The owner of the Taj Mahal hotel says the Mumbai hotel had been warned of a possible terrorist attack prior to this week's deadly terror assault.
Tata Group Chairman Ratan Tata would not provide details about the warning or the security measures that were enacted as a result, but he told CNN that they were eased in the days before gunmen entered the hotel.
Tata also told CNN's Fareed Zakaria that even if the security precautions had still been in place, they wouldn't have stopped the gunmen because they entered the building through a rear door that does not have a metal detector.
"If I look at what we had ... it could not have stopped what took place," Tata said. "It's ironic that we did have such a warning, and we did have some measures. People couldn't park their cars in the portico, where you had to go through a metal detector. They knew what they were doing, and they did not go through the front. All of our arrangements are in the front. They planned everything," he said of the attackers. "I believe the first thing they did, they shot a sniffer dog and his handler. They went through the kitchen."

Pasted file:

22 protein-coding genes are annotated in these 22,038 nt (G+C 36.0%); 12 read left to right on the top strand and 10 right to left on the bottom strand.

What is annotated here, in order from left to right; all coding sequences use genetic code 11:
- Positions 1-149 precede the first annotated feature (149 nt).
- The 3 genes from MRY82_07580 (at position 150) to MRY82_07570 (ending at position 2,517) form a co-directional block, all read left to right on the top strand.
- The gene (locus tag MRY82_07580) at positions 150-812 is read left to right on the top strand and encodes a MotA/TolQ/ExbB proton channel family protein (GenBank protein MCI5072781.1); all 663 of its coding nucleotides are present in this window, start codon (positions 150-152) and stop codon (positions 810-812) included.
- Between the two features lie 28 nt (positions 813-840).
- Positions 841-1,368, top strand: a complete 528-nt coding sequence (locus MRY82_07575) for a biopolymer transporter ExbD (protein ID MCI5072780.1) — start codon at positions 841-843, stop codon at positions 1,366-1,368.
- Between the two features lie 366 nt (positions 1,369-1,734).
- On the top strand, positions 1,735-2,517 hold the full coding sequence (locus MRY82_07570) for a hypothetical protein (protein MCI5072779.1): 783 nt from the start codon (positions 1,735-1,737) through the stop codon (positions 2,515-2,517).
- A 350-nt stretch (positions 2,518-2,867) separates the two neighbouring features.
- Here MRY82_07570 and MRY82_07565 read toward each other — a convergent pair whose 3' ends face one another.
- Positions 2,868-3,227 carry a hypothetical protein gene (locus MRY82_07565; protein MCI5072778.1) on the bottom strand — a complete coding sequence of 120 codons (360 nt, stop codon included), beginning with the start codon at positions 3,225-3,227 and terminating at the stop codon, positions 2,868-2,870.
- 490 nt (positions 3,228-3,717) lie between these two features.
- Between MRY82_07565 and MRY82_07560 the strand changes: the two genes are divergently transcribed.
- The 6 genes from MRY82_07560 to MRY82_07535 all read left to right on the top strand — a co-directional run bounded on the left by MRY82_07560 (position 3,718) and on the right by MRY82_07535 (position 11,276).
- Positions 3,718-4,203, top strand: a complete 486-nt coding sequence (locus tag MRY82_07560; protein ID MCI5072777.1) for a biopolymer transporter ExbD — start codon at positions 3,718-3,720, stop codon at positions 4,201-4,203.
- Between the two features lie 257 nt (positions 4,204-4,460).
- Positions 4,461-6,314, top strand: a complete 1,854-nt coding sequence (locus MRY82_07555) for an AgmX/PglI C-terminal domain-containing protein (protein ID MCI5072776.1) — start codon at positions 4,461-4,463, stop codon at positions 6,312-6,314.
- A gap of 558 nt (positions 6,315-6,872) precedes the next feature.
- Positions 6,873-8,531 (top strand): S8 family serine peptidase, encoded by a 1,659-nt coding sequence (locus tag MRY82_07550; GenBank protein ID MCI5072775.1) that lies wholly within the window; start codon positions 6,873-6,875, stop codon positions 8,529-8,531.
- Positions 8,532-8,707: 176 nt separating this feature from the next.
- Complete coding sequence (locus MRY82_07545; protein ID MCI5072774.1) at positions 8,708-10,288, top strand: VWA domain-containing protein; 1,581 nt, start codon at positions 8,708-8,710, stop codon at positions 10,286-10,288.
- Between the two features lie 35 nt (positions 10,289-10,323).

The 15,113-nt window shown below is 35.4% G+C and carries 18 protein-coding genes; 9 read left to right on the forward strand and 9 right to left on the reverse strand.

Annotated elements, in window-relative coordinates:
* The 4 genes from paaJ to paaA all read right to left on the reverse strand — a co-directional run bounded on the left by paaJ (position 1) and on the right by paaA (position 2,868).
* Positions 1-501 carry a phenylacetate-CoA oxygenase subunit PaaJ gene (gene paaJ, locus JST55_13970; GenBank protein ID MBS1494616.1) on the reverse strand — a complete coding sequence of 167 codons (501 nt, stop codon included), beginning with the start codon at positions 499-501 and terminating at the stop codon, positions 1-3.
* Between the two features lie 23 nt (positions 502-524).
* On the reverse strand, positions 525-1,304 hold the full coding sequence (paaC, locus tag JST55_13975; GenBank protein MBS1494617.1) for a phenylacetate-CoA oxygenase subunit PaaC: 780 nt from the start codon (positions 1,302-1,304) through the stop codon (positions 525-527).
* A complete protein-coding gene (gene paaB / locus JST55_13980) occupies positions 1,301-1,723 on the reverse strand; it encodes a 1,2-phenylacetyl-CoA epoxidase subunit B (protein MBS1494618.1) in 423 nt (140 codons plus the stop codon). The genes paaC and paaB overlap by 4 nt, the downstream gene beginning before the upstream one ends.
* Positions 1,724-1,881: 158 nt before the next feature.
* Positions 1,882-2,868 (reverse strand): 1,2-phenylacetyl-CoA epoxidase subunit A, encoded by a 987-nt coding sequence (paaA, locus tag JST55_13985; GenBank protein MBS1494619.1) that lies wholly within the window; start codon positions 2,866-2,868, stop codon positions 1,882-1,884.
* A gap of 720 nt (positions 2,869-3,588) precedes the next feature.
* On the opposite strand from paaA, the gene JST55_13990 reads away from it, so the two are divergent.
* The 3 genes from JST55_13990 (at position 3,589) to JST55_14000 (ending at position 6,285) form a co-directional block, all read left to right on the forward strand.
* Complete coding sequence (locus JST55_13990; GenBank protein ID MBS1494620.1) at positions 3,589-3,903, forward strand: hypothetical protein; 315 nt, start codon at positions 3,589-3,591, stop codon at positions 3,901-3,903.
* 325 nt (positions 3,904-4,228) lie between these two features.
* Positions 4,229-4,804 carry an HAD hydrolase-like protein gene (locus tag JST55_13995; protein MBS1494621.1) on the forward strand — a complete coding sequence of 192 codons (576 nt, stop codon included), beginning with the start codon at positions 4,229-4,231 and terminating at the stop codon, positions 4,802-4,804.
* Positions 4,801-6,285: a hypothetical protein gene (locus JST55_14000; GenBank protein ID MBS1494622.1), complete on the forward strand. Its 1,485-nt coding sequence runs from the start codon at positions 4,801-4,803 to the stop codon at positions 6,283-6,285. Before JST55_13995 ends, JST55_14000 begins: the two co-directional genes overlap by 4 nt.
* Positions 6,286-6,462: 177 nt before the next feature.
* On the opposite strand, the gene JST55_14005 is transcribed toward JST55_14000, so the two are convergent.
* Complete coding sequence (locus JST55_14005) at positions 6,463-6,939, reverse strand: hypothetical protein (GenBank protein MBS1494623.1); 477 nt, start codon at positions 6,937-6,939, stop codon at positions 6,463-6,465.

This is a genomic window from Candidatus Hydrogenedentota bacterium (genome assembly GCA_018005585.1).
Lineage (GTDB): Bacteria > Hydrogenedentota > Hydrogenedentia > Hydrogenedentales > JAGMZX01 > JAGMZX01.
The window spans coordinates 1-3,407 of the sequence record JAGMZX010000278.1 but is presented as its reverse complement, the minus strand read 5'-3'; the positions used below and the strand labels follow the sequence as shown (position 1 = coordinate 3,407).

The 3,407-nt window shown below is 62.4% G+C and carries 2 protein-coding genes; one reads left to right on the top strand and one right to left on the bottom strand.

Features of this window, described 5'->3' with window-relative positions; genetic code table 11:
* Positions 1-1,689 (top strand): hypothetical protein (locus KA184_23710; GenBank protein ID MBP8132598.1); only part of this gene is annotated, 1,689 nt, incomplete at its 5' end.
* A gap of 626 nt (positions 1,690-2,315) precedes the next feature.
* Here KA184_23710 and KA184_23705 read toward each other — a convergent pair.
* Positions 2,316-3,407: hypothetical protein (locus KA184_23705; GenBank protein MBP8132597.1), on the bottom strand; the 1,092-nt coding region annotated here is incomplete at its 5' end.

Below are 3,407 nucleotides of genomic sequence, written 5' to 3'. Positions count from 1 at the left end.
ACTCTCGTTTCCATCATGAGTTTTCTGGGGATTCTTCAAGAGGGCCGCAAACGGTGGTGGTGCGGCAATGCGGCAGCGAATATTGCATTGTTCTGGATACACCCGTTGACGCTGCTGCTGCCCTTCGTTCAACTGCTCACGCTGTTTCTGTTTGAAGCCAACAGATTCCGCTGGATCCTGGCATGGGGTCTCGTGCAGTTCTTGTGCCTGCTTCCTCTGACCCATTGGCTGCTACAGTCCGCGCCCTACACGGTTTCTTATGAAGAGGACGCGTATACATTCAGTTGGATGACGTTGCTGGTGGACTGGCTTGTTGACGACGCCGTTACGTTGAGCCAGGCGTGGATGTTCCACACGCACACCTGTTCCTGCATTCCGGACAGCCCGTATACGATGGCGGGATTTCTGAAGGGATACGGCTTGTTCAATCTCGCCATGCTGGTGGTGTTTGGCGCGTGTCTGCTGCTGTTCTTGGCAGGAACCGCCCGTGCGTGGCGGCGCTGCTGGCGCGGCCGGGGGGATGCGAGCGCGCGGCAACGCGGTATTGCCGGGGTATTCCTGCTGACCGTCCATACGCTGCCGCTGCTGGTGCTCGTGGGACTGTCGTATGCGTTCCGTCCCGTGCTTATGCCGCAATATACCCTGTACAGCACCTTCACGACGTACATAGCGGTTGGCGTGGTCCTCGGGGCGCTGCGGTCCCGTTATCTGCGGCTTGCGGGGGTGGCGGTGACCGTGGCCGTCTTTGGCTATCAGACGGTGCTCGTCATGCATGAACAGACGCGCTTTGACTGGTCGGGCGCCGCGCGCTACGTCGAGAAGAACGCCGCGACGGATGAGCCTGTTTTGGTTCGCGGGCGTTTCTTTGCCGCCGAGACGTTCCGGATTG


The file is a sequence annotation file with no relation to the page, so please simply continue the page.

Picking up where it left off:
Tata said the terrorists were very organized and moved with detailed precision.
"They seemed to know [the hotel] in the night or in the daytime. They seemed to have planned their moves quite well, and there seem to have been a lot of pre-planning."
The terrorists attacked nine sites in Mumbai in a 60-hour assault that left at least 195 people dead.
The Tata Group is the largest private corporate group in India. It has interests in steel, automobiles, information technology, communication, power, tea and hotels.
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